Month: November 2016

What kids are learning from the election

 

A presidential election can be a teaching object for young kids, offering a civics lesson in simple terms. Students at the Austin elementary school with which I am most familiar had an election night assignment to color the states on a U.S. map red or blue as returns were reported and the electoral scorecard was tabulated.

Few, if any, of those kids were awake when the election was finally settled, but for a couple of hours some of them felt engaged in a crucial civics exercise. Others were simply bored. One thing they were not supposed to be was afraid of the results.

But across the country many children were fearful as they went to school the next day, according to reports on social media from parents and teachers. Hispanic students of immigrant parents, Muslims, gay kids, even a boy with Autism expressed fear of what a Donald Trump presidency might mean.

Educators — including at least one principal, probably more, in Austin — took extra care to try to assure students that they and their families were safe.

Trump obviously had a strong appeal to Texas and American voters, but his campaign was a horrible example for school children, mocking, defaming or ridiculing, as he did, virtually every minority group in America. Even before Election Day, there were reports of increased bullying and racist comments among school kids mimicking his style.

Trump’s victory speech was conciliatory, much more gracious than his campaign, as he began the transition, we hope, to becoming presidential.

It remains to be seen what he will do about his campaign pledges to build a wall on the southern border, round up undocumented immigrants and crack down on Muslim refugees trying to enter the country.

Texas school kids and their parents will be waiting, and many will be apprehensive. More than half of Texas’ 5.2 million public school children are Hispanic, and many are legal citizens but the children and grandchildren of undocumented immigrants. Many other Texas children are Muslims. Who can blame them if they are wondering who they will find at home at the end of the school day?

I am not sure I believe in anyone’s poll anymore. But according to exit polling conducted for the Associated Press, more than 7 in 10 Texas voters, including many who voted for Trump, believe that immigrants working in the United States illegally should be given the chance to apply for legal status and not be deported.

Trump should consider that a civics lesson and take it to heart.

 

 

 

 

TEA’s excuses on special education not convincing

 

The Texas Education Agency tried to cover its bureaucratic posterior and transfer the blame to school districts for leaving tens of thousands of special education students without the required services to which they are entitled under federal law. But all the rhetoric in TEA’s “don’t blame us” letter to the federal government doesn’t change the fact that the agency was in the very middle of the mess.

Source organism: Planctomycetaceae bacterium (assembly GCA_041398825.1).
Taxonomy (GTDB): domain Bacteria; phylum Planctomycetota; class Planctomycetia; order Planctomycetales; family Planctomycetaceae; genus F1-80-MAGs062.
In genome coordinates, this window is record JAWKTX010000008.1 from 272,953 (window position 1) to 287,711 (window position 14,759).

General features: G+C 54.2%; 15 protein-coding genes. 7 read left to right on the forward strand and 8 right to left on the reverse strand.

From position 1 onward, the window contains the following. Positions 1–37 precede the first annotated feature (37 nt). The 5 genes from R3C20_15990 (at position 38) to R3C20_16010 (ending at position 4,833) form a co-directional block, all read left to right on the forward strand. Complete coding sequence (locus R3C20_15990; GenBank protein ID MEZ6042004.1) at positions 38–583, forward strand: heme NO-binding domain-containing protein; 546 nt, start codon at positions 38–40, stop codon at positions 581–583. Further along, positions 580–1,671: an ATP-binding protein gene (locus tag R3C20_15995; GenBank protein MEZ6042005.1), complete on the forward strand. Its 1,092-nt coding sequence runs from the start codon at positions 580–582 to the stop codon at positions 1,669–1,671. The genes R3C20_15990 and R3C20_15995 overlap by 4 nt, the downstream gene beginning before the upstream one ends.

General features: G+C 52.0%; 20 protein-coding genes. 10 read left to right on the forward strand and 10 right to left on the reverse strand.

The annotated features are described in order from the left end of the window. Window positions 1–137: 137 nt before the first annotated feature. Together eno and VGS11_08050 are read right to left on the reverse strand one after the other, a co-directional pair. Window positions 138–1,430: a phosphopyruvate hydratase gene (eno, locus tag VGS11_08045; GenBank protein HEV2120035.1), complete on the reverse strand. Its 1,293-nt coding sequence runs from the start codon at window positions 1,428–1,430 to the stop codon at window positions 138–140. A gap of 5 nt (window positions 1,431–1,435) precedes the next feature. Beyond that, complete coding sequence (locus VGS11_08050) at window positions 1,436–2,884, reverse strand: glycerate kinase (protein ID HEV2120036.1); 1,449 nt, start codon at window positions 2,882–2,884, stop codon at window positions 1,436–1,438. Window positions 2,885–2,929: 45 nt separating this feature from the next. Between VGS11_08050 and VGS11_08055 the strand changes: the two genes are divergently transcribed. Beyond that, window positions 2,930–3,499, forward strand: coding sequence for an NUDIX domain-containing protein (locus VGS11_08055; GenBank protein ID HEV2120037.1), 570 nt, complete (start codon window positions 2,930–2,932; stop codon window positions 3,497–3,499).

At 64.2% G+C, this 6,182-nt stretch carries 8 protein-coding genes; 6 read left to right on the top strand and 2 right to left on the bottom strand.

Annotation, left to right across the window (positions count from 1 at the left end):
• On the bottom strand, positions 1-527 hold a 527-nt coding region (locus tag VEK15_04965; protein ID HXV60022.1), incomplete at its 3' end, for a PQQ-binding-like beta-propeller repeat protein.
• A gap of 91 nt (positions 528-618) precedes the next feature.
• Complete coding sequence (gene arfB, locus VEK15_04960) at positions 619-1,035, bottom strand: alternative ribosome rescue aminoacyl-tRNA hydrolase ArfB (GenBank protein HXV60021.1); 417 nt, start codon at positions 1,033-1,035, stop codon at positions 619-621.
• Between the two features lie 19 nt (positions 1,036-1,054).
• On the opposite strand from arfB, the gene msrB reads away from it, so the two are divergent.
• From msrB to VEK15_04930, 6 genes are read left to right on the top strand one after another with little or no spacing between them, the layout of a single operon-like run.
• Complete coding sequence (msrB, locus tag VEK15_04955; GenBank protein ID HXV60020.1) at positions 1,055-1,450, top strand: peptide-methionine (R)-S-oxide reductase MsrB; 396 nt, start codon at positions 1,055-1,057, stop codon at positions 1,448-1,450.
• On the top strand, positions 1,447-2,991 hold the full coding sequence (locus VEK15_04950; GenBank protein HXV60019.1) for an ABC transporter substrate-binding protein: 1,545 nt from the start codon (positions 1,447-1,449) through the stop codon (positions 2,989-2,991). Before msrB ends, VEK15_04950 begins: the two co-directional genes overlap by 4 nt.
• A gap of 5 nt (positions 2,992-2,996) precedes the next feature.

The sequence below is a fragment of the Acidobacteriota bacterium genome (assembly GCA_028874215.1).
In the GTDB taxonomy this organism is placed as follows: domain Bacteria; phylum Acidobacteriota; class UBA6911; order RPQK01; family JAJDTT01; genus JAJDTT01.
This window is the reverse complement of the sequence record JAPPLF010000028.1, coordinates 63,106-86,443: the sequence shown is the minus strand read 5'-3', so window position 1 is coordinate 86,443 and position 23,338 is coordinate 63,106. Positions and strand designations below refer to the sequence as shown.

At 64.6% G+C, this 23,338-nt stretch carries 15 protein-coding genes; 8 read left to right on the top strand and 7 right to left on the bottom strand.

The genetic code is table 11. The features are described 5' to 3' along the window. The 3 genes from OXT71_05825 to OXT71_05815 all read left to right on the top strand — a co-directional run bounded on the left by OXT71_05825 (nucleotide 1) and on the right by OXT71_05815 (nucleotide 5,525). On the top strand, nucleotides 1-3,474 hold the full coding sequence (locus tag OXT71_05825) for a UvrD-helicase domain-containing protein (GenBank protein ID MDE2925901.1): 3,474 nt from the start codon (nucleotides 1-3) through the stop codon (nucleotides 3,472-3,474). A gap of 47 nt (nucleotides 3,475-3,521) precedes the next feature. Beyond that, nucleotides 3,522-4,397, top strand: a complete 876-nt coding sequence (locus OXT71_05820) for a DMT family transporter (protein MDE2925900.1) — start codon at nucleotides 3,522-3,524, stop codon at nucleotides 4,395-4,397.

TEA denied that its “Performance-Based Monitoring Analysis System” for special education was a cap on enrollment, but the fact remains that it resulted in districts limiting special education enrollment to 8.5 percent of students, a significant drop from the 12 percent of students receiving such services when the monitoring system was started in 2004.

The agency also said that the policy was not designed to save money, even though 2004, not so incidentally, was one year after the legislative majority had imposed budget cuts to deal with a budgetary shortfall. The legislative majority followed those cuts with $5.4 billion in additional education cuts in 2011, and millions of school children – including special education kids – continue to suffer the consequences.

TEA told the U.S. Department of Education that it “does not have any specific evidence indicating there has been a systematic denial of special education services to eligible students with disabilities.”

Yet, an investigation by the Houston Chronicle, which broke the story about the shameful policy, determined that as many as 250,000 children with autism, attention deficit hyperactivity disorder, dyslexia, epilepsy, mental illnesses, speech impediments, blindness and deafness have been denied needed services.

The agency’s explanation doesn’t look like it will change the resolve of House Speaker Joe Straus and other legislators to address the issue. State Sen. Jose Menendez of San Antonio, for one, still plans to file legislation to force an end to the policy.

“I think it’s preposterous that they refuse to own up to this arbitrary cap,” Menendez told the Chronicle. “And if they can’t own up to it, how can I trust them when they say they’re going to eliminate it. If they can’t admit that it was wrong, how can I trust that they’ll fix it?”

Ending the policy is a good step. Lawmakers also need to increase education funding to discourage similar bureaucratic moves in the future.